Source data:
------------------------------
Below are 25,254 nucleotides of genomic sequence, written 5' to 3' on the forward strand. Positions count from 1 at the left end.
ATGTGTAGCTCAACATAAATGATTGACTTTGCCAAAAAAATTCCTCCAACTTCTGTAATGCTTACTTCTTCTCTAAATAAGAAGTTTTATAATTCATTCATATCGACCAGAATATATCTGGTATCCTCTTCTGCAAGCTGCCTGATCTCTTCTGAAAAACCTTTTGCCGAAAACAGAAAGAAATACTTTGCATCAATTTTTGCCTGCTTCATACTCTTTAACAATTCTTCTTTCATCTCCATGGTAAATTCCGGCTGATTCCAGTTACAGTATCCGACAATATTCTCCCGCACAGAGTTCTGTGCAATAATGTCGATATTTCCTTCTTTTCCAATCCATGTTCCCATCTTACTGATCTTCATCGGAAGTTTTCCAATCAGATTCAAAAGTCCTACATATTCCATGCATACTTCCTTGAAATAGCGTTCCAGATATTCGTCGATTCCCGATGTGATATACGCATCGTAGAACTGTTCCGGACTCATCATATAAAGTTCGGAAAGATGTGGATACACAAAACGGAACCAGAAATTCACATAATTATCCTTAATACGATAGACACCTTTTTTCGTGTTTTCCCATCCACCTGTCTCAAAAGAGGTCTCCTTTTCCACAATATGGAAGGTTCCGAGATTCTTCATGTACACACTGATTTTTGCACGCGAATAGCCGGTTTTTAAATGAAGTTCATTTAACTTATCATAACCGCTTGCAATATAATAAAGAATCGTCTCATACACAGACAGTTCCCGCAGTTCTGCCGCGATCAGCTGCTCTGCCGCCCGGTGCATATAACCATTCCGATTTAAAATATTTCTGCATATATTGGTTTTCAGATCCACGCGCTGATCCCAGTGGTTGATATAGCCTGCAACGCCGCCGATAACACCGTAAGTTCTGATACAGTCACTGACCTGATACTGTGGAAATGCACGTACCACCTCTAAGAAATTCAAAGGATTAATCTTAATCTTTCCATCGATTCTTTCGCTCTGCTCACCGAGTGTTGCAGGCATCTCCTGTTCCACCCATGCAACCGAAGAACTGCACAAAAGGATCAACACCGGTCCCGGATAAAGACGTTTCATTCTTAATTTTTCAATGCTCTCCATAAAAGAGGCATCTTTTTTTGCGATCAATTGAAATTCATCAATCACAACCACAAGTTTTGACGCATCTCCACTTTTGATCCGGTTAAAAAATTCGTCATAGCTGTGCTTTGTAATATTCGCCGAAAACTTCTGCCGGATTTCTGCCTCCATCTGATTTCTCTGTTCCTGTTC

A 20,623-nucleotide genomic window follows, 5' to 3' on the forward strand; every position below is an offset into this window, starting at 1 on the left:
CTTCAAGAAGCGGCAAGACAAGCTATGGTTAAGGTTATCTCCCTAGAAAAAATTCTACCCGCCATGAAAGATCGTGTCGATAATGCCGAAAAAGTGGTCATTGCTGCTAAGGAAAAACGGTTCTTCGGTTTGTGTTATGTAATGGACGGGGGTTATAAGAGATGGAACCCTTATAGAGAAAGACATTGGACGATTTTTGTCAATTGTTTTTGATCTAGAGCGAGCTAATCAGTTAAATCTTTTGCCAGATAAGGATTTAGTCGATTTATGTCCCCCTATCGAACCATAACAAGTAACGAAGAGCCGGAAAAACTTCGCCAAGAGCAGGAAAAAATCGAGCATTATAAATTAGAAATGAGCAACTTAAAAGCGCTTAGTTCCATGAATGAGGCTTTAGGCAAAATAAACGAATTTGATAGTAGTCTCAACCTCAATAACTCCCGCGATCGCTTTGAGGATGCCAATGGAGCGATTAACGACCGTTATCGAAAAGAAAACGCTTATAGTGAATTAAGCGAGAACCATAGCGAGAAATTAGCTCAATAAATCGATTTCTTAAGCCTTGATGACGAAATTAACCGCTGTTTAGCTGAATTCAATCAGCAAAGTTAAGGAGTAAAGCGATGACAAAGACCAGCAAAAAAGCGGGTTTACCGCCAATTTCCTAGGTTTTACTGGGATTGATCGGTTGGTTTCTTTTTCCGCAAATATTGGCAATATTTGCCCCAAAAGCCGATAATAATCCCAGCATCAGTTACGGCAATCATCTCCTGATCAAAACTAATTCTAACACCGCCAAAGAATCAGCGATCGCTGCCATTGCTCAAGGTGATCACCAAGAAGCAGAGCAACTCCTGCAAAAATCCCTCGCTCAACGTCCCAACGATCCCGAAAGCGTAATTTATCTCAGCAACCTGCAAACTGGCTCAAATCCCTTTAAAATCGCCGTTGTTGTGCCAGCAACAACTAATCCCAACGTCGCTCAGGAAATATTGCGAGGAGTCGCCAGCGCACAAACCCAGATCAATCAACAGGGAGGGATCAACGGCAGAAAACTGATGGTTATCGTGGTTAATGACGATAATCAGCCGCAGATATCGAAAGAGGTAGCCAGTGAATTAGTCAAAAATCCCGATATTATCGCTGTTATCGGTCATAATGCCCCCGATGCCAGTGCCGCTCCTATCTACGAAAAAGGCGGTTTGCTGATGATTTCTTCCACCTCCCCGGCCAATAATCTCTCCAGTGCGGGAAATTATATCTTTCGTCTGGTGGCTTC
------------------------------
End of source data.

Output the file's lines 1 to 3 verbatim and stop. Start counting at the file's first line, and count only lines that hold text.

Below are 25,254 nucleotides of genomic sequence, written 5' to 3' on the forward strand. Positions count from 1 at the left end.
ATGTGTAGCTCAACATAAATGATTGACTTTGCCAAAAAAATTCCTCCAACTTCTGTAATGCTTACTTCTTCTCTAAATAAGAAGTTTTATAATTCATTCATATCGACCAGAATATATCTGGTATCCTCTTCTGCAAGCTGCCTGATCTCTTCTGAAAAACCTTTTGCCGAAAACAGAAAGAAATACTTTGCATCAATTTTTGCCTGCTTCATACTCTTTAACAATTCTTCTTTCATCTCCATGGTAAATTCCGGCTGATTCCAGTTACAGTATCCGACAATATTCTCCCGCACAGAGTTCTGTGCAATAATGTCGATATTTCCTTCTTTTCCAATCCATGTTCCCATCTTACTGATCTTCATCGGAAGTTTTCCAATCAGATTCAAAAGTCCTACATATTCCATGCATACTTCCTTGAAATAGCGTTCCAGATATTCGTCGATTCCCGATGTGATATACGCATCGTAGAACTGTTCCGGACTCATCATATAAAGTTCGGAAAGATGTGGATACACAAAACGGAACCAGAAATTCACATAATTATCCTTAATACGATAGACACCTTTTTTCGTGTTTTCCCATCCACCTGTCTCAAAAGAGGTCTCCTTTTCCACAATATGGAAGGTTCCGAGATTCTTCATGTACACACTGATTTTTGCACGCGAATAGCCGGTTTTTAAATGAAGTTCATTTAACTTATCATAACCGCTTGCAATATAATAAAGAATCGTCTCATACACAGACAGTTCCCGCAGTTCTGCCGCGATCAGCTGCTCTGCCGCCCGGTGCATATAACCATTCCGATTTAAAATATTTCTGCATATATTGGTTTTCAGATCCACGCGCTGATCCCAGTGGTTGATATAGCCTGCAACGCCGCCGATAACACCGTAAGTTCTGATACAGTCACTGACCTGATACTGTGGAAATGCACGTACCACCTCTAAGAAATTCAAAGGATTAATCTTAATCTTTCCATCGATTCTTTCGCTCTGCTCACCGAGTGTTGCAGGCATCTCCTGTTCCACCCATGCAACCGAAGAACTGCACAAAAGGATCAACACCGGTCCCGGATAAAGACGTTTCATTCTTAATTTTTCAATGCTCTCCATAAAAGAGGCATCTTTTTTTGCGATCAATTGAAATTCATCAATCACAACCACAAGTTTTGACGCATCTCCACTTTTGATCCGGTTAAAAAATTCGTCATAGCTGTGCTTTGTAATATTCGCCGAAAACTTCTGCCGGATTTCTGCCTCCATCTGATTTCTCTGTTCCTGTTC

A 20,623-nucleotide genomic window follows, 5' to 3' on the forward strand; every position below is an offset into this window, starting at 1 on the left: